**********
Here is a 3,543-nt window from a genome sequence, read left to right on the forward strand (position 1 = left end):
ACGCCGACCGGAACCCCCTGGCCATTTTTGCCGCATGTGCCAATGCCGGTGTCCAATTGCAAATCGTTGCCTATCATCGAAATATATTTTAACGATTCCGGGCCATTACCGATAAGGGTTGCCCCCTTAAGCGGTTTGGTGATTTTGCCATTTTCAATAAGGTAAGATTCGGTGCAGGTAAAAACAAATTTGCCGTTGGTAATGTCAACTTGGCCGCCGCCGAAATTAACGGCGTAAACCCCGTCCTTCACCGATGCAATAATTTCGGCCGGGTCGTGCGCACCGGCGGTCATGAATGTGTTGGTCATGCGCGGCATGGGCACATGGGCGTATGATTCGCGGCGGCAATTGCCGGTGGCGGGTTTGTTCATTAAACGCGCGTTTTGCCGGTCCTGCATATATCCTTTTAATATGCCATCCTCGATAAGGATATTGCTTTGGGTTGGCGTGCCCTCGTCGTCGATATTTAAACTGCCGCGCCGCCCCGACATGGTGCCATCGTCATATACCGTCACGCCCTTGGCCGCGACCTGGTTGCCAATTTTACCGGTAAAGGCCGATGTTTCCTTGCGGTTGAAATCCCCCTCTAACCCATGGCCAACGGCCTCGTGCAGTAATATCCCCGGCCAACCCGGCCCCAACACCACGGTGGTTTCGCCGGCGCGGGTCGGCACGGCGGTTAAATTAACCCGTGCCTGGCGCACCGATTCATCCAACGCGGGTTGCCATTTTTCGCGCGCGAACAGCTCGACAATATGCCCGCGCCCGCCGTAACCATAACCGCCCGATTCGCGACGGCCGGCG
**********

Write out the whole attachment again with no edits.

Here is a 3,543-nt window from a genome sequence, read left to right on the forward strand (position 1 = left end):
ACGCCGACCGGAACCCCCTGGCCATTTTTGCCGCATGTGCCAATGCCGGTGTCCAATTGCAAATCGTTGCCTATCATCGAAATATATTTTAACGATTCCGGGCCATTACCGATAAGGGTTGCCCCCTTAAGCGGTTTGGTGATTTTGCCATTTTCAATAAGGTAAGATTCGGTGCAGGTAAAAACAAATTTGCCGTTGGTAATGTCAACTTGGCCGCCGCCGAAATTAACGGCGTAAACCCCGTCCTTCACCGATGCAATAATTTCGGCCGGGTCGTGCGCACCGGCGGTCATGAATGTGTTGGTCATGCGCGGCATGGGCACATGGGCGTATGATTCGCGGCGGCAATTGCCGGTGGCGGGTTTGTTCATTAAACGCGCGTTTTGCCGGTCCTGCATATATCCTTTTAATATGCCATCCTCGATAAGGATATTGCTTTGGGTTGGCGTGCCCTCGTCGTCGATATTTAAACTGCCGCGCCGCCCCGACATGGTGCCATCGTCATATACCGTCACGCCCTTGGCCGCGACCTGGTTGCCAATTTTACCGGTAAAGGCCGATGTTTCCTTGCGGTTGAAATCCCCCTCTAACCCATGGCCAACGGCCTCGTGCAGTAATATCCCCGGCCAACCCGGCCCCAACACCACGGTGGTTTCGCCGGCGCGGGTCGGCACGGCGGTTAAATTAACCCGTGCCTGGCGCACCGATTCATCCAACGCGGGTTGCCATTTTTCGCGCGCGAACAGCTCGACAATATGCCCGCGCCCGCCGTAACCATAACCGCCCGATTCGCGACGGCCGGCG